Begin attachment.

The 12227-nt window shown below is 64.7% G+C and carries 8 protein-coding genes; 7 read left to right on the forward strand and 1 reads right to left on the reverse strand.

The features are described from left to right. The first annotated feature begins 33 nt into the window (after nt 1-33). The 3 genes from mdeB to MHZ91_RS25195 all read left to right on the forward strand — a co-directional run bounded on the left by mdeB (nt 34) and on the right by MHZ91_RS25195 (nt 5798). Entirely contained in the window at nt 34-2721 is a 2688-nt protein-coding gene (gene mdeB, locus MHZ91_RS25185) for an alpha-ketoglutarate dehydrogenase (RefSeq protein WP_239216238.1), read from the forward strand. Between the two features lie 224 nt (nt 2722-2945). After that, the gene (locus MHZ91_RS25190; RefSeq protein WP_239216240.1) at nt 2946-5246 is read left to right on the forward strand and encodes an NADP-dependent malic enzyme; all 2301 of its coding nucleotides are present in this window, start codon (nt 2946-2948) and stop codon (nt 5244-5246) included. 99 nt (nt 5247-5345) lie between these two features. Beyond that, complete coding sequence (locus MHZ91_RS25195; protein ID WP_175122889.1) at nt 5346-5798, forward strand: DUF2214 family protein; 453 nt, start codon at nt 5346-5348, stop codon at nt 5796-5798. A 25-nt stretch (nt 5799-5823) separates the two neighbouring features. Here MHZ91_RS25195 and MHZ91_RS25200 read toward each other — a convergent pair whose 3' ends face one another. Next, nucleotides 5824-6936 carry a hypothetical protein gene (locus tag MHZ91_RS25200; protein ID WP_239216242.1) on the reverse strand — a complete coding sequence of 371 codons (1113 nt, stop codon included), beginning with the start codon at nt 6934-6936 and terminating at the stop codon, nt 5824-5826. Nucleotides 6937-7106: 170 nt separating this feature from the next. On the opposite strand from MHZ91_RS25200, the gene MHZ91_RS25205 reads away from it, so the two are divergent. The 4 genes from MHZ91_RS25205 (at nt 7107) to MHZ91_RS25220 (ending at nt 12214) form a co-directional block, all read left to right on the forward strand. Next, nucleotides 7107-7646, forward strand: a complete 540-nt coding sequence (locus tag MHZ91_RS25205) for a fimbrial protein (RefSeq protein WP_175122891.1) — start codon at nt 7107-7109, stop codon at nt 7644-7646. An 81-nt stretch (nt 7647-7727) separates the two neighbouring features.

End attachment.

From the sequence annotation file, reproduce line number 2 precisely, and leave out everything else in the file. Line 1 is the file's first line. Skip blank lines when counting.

The features are described from left to right. The first annotated feature begins 33 nt into the window (after nt 1-33). The 3 genes from mdeB to MHZ91_RS25195 all read left to right on the forward strand — a co-directional run bounded on the left by mdeB (nt 34) and on the right by MHZ91_RS25195 (nt 5798). Entirely contained in the window at nt 34-2721 is a 2688-nt protein-coding gene (gene mdeB, locus MHZ91_RS25185) for an alpha-ketoglutarate dehydrogenase (RefSeq protein WP_239216238.1), read from the forward strand. Between the two features lie 224 nt (nt 2722-2945). After that, the gene (locus MHZ91_RS25190; RefSeq protein WP_239216240.1) at nt 2946-5246 is read left to right on the forward strand and encodes an NADP-dependent malic enzyme; all 2301 of its coding nucleotides are present in this window, start codon (nt 2946-2948) and stop codon (nt 5244-5246) included. 99 nt (nt 5247-5345) lie between these two features. Beyond that, complete coding sequence (locus MHZ91_RS25195; protein ID WP_175122889.1) at nt 5346-5798, forward strand: DUF2214 family protein; 453 nt, start codon at nt 5346-5348, stop codon at nt 5796-5798. A 25-nt stretch (nt 5799-5823) separates the two neighbouring features. Here MHZ91_RS25195 and MHZ91_RS25200 read toward each other — a convergent pair whose 3' ends face one another. Next, nucleotides 5824-6936 carry a hypothetical protein gene (locus tag MHZ91_RS25200; protein ID WP_239216242.1) on the reverse strand — a complete coding sequence of 371 codons (1113 nt, stop codon included), beginning with the start codon at nt 6934-6936 and terminating at the stop codon, nt 5824-5826. Nucleotides 6937-7106: 170 nt separating this feature from the next. On the opposite strand from MHZ91_RS25200, the gene MHZ91_RS25205 reads away from it, so the two are divergent. The 4 genes from MHZ91_RS25205 (at nt 7107) to MHZ91_RS25220 (ending at nt 12214) form a co-directional block, all read left to right on the forward strand. Next, nucleotides 7107-7646, forward strand: a complete 540-nt coding sequence (locus tag MHZ91_RS25205) for a fimbrial protein (RefSeq protein WP_175122891.1) — start codon at nt 7107-7109, stop codon at nt 7644-7646. An 81-nt stretch (nt 7647-7727) separates the two neighbouring features.